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PCM hell

Replaced the pcm on my 2003 Dodge Caravan exactly two years ago. We ordered it direct from Chrysler and paid $1,000 for the part and installation. Here I am two years later with a stalling van. The mechanic checked it out and said everything pointed to the pcm. So I ordered a refurbished pcm, flashed to my vin, from GoECM.com. Mechanic put it in and it did nothing. Sent it back, and they sent me another. This time the van started, and even drove about 10 miles before stalling. I have sent it back again, along with my core, and I’m waiting on the THIRD refurbished pcm. I have no hope that this one will work, but the company said they won’t give me my money back. The only thing I can do is keep sending these back. Should I have ordered from the dealer? Are these companies that sell refurbished computers legit?

You never know what you get over the internet.

When it comes to PCM’s I deal with local auto recyclers. They pull it off the shelf, make sure the bar code matches, and then it’s just a plug and play affair.

Tester

So how confident are you that a faulty PCM is the correct diagnosis? Swapping this many PCMs out could make that diagnosis suspect.
Maybe this stalling and/or no start is caused by a faulty ASD relay, fuel pump, etc, etc.

I agree with @OK4450 It is RARE for a PCM to fail on a car durring its life, forget about twice… A PCM is not a ware item, and yes sometimes they do fry like a home computer, but most of the time they are built so stout its not an issue. To be honest I have NEVER, EVER, NOT ONCE replaced a PCM on any of my cars. Am I lucky??? The lotto does not seem to think so :slight_smile:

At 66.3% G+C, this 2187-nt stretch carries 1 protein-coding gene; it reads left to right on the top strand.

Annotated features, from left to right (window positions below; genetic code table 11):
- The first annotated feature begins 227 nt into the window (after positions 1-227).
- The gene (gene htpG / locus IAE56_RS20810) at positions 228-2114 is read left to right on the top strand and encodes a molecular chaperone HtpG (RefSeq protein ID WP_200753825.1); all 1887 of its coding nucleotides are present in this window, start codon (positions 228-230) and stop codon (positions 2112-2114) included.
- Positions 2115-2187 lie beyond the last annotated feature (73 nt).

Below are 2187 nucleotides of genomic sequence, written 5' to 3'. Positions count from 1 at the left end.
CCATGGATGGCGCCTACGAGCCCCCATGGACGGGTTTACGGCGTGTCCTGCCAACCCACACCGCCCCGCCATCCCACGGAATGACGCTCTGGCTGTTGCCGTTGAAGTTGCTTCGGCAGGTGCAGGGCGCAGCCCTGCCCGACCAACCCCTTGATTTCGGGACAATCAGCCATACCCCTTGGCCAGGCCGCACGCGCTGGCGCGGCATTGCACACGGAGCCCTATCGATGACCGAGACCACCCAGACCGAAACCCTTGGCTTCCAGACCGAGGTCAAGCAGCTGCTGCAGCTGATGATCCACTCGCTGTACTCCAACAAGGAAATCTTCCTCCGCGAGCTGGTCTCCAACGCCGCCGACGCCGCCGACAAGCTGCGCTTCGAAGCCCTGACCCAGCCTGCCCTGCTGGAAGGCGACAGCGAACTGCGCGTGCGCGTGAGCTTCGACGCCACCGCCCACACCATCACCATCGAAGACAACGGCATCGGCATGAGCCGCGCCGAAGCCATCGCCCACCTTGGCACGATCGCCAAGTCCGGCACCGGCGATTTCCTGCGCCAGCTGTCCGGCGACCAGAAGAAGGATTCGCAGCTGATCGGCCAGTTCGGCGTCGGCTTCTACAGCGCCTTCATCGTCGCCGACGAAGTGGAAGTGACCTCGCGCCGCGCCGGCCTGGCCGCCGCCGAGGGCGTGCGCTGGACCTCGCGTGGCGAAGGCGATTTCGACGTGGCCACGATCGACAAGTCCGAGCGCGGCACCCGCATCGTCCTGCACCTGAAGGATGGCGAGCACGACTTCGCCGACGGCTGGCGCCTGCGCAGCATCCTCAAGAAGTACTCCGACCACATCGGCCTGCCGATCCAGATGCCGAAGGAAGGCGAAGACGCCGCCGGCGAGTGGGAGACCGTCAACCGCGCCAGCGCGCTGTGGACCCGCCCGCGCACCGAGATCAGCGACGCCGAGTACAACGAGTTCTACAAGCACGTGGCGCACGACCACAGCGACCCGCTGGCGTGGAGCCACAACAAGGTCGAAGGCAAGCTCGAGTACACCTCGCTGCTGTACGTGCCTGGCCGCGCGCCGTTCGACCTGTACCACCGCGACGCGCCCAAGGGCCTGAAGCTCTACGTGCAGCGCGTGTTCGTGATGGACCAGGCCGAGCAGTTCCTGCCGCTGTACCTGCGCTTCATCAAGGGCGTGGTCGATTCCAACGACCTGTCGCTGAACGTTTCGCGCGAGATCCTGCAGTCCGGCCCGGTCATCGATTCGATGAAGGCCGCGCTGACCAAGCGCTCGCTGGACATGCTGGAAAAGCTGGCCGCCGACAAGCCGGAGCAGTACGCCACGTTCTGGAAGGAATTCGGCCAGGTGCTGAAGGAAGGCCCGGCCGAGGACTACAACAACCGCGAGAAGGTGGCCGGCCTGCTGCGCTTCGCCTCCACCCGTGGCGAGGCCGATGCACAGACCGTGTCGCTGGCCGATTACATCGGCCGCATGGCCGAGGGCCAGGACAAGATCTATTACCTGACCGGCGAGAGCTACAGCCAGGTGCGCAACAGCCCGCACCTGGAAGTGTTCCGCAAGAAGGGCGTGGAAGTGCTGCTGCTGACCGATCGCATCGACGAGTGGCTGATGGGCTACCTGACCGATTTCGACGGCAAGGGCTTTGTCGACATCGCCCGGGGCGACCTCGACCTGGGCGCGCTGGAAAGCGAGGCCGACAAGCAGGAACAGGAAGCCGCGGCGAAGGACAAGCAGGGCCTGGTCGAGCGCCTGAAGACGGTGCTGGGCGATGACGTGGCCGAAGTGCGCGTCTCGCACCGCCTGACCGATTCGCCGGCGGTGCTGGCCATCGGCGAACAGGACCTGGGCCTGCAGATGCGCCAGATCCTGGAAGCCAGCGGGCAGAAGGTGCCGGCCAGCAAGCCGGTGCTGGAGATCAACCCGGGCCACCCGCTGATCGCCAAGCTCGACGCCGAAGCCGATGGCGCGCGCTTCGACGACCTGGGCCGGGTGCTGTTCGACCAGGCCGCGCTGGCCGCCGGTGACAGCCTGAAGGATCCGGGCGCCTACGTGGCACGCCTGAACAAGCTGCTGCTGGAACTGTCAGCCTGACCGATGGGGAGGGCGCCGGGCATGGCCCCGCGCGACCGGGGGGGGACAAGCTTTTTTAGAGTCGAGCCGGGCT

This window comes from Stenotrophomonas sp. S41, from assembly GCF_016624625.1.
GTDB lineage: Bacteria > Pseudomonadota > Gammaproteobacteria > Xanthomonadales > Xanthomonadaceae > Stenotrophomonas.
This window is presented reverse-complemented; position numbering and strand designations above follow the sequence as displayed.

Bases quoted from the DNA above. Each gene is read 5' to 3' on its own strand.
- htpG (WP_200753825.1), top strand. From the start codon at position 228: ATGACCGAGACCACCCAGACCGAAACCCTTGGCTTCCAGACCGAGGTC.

I don’t disagree that the PCM is bad, but there is another issue CAUSING the PCMs to burn-out over and over. Either an over-voltage situation, or a crossed or shorted circuit causing these failures. This will not be solved just by replacing the PCM yet again. The underlying cause for the burn-outs has to be found and corrected.

Incidentally, this could be an expensive and time-consuming task. I do not envy you.

I am kind of reluctant to believe the pcm is bad, but there are not a lot of diagnostic tools out there for troubleshooting all the pcm circuits. You or your mechanic should start by inspecting all the connectors on the wiring harness for a pin that is bent or backed off. Then look for broken wires behind the connectors. Most wiring problems are in the connector or immediately behind them.

Next is to figure out exactly what circuits are not working and then follow the troubleshooting procedures for the wiring checks that are listed in the factory service manual. You need to have a mechanic that understands how to do this, not all can.

Totally different problem, but here in Mexico several years ago, my doctor friend was complaining about his Chevrolet. He said they did some work on it, and it overheats. The mechanic insisted the PCM was bad, so he bought another one. That went on several times and still overheated.

I asked if the radiator had ever been serviced. He said no. I told him no radiator was going to give service for that many years.

He took it to a radiator shop, the man ran a rod down through it, and the overheating stopped.

It seems once a mechanic decides there is a PCM problem, they can’t always let it go.